Previously, this blog discussed vocabulary for making difficult decisions (“What to do, what to do: On the Horns of a Dilemma”). Today, we’re going to revisit decision-making and focus on the language we use to evaluate choices.
First, we can look at the positives and the negatives of something.
The positives of studying English in the U.S. are that native-speakers are all around you. You can use English every day. It’s easier to immerse yourself in the language.
The negatives of studying abroad are that it’s easy to become homesick and miss your friends and family. It’s often more expensive. The food and customs are different, which can be stressful.
We can also talk about the advantages and the disadvantages of something.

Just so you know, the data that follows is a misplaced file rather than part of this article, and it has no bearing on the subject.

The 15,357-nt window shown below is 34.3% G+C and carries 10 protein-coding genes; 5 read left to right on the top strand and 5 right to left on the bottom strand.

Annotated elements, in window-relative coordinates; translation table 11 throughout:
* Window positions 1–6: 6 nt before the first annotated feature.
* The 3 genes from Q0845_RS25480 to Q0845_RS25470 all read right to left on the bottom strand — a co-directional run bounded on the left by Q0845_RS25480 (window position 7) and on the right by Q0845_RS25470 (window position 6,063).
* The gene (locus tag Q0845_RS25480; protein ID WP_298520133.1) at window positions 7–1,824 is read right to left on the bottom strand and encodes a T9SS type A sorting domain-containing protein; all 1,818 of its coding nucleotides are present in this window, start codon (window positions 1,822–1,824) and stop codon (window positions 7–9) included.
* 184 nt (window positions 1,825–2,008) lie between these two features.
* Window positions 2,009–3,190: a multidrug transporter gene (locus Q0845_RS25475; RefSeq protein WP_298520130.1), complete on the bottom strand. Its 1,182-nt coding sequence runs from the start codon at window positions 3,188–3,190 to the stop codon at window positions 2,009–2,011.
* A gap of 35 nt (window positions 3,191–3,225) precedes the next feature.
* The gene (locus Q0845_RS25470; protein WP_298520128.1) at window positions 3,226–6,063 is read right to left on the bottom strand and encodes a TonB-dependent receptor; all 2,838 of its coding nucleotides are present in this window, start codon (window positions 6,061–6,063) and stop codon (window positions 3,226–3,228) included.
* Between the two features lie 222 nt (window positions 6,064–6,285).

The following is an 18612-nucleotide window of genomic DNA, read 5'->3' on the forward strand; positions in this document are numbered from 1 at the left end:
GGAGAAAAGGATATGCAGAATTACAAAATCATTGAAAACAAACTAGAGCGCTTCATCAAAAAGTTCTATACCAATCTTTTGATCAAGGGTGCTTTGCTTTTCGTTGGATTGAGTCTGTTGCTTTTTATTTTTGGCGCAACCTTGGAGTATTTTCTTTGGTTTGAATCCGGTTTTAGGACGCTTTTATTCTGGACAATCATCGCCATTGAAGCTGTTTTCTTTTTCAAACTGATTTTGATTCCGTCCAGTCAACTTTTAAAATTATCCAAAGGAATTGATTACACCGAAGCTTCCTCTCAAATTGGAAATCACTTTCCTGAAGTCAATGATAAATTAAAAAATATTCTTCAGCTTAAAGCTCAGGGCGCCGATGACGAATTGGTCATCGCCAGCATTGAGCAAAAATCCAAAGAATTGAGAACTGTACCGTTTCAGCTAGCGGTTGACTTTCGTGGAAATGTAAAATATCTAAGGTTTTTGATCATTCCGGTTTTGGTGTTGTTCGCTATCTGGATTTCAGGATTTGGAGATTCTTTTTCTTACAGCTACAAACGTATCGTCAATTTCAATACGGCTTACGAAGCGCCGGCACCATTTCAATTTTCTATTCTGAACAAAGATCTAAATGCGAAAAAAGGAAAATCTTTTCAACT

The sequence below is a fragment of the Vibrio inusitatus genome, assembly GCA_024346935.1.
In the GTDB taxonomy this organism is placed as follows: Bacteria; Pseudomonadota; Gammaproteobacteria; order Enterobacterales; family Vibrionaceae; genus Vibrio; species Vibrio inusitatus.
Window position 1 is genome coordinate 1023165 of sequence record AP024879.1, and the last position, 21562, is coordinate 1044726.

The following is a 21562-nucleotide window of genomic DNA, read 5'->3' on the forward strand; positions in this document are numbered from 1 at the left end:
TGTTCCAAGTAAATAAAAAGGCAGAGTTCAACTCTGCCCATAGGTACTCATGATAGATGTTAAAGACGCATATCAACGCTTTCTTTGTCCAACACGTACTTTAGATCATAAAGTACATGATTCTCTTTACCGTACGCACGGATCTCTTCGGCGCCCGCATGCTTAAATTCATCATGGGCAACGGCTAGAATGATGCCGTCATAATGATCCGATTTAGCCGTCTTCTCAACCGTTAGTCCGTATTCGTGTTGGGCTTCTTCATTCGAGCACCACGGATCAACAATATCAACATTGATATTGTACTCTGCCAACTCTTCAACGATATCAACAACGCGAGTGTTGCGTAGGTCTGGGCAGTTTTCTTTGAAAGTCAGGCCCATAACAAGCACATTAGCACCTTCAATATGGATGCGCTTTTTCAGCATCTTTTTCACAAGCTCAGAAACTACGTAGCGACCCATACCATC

The advantages of being married are that you get to throw a huge party, you have a life-time companion, and you get a tax break.
The disadvantages of being married are that you may lose some of your freedom and independence. You can’t always control what music you listen to or what movies you watch. You have to negotiate who will do the chores and errands.
We can talk about the benefits and the drawbacks of something.
The benefits of using a car is that you can go places whenever you want. You don’t have to wait for the bus or train to come. Your car is never too crowded to sit in.
The drawbacks are that you must pay for insurance, upkeep, and parking.
We can talk about the upside and the downside of something.
The upside of being on social media is that you can keep in touch with your friends.
The downside is that you can more easily feel jealous of all the cool things that everyone else is doing.